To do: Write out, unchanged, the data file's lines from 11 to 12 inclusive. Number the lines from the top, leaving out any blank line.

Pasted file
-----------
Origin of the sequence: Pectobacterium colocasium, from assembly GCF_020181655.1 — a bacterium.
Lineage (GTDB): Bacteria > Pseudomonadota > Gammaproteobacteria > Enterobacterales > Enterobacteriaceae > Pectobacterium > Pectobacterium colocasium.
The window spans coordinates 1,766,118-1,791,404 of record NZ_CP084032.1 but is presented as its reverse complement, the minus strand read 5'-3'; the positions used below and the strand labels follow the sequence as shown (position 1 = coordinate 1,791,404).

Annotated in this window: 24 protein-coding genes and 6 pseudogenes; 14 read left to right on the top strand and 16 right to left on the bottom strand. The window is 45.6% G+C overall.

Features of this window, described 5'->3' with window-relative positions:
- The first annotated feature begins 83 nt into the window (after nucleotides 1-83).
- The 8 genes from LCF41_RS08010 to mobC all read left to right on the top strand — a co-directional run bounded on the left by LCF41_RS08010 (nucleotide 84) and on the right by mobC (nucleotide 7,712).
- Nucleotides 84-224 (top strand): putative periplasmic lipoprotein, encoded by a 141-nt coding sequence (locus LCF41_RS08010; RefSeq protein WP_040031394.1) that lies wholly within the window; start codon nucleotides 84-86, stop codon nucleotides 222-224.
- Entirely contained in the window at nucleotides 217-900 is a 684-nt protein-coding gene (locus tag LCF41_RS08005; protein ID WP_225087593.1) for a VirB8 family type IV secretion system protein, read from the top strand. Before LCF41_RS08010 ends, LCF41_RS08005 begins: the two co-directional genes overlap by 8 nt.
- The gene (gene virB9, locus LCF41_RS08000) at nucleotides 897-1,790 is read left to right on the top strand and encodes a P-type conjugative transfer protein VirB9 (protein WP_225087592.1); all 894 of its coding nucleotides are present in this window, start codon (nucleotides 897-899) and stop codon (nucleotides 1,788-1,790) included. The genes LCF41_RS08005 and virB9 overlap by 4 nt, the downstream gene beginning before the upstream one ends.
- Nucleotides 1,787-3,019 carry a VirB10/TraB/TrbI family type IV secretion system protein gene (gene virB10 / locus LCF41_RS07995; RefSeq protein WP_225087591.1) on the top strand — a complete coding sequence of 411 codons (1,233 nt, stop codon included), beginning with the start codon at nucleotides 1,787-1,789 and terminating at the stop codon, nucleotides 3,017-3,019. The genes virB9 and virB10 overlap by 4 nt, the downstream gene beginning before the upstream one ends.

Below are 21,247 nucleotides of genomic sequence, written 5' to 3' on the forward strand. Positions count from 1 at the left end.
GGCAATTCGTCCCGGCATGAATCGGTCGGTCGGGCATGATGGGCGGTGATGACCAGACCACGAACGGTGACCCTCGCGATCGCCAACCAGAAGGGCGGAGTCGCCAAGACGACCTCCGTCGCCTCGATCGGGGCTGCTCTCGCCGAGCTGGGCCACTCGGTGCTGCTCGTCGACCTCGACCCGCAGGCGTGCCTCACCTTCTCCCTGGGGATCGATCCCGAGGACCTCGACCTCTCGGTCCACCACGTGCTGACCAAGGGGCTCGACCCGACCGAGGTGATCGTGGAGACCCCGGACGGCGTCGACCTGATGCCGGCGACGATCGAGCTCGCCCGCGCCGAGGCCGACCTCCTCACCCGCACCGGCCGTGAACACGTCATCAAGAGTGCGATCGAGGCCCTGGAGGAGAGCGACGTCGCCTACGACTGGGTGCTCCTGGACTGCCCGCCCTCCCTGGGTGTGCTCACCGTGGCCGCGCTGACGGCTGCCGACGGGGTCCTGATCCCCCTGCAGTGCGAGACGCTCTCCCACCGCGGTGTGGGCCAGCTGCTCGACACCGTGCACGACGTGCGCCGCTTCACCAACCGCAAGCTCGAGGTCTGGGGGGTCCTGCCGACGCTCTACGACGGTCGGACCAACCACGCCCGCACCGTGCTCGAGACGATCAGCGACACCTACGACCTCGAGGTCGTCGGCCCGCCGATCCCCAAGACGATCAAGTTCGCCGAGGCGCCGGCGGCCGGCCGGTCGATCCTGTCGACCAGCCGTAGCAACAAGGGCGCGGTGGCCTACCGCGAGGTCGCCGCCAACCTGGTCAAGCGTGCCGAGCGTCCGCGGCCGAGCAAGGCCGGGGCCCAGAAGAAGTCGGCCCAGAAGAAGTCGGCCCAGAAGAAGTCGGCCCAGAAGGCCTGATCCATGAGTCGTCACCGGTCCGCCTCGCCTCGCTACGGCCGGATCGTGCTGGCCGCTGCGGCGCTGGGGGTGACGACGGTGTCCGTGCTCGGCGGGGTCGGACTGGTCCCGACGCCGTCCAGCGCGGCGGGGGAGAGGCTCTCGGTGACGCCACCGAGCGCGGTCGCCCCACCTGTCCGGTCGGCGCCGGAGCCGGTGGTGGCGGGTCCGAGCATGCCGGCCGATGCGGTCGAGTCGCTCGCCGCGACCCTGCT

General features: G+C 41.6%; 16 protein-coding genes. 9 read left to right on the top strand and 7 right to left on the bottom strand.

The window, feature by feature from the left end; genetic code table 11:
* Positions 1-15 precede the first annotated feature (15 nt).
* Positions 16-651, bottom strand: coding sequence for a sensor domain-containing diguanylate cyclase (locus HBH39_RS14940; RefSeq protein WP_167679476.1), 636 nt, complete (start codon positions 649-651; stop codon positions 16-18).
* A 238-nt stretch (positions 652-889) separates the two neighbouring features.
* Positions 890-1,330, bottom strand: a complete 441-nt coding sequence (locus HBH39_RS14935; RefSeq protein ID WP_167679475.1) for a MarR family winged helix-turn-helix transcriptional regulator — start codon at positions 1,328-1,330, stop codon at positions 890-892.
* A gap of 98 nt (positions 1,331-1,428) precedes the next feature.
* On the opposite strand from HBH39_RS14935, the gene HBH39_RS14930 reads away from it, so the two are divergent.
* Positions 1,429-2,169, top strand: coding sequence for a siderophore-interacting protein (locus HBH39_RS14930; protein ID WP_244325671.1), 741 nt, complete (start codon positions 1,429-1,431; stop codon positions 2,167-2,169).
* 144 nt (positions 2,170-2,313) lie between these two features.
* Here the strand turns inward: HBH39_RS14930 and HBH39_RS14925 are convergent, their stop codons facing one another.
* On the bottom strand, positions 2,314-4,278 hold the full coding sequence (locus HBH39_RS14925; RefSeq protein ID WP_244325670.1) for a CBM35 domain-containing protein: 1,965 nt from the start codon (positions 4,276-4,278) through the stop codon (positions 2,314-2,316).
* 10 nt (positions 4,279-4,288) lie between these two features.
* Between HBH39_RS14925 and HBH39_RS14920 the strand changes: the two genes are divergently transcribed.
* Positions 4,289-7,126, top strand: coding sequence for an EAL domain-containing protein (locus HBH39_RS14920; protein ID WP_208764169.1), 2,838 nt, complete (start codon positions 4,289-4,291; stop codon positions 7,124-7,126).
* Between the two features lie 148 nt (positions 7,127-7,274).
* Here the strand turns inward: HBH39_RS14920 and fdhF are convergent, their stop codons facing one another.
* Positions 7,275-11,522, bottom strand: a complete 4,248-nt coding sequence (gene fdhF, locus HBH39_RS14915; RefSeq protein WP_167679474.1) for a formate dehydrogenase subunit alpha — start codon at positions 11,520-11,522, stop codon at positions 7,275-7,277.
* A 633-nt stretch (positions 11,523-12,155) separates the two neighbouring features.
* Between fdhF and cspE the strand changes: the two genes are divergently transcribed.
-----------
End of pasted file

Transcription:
- Nucleotides 1,787-3,019 carry a VirB10/TraB/TrbI family type IV secretion system protein gene (gene virB10 / locus LCF41_RS07995; RefSeq protein WP_225087591.1) on the top strand — a complete coding sequence of 411 codons (1,233 nt, stop codon included), beginning with the start codon at nucleotides 1,787-1,789 and terminating at the stop codon, nucleotides 3,017-3,019. The genes virB9 and virB10 overlap by 4 nt, the downstream gene beginning before the upstream one ends.

Below are 21,247 nucleotides of genomic sequence, written 5' to 3' on the forward strand. Positions count from 1 at the left end.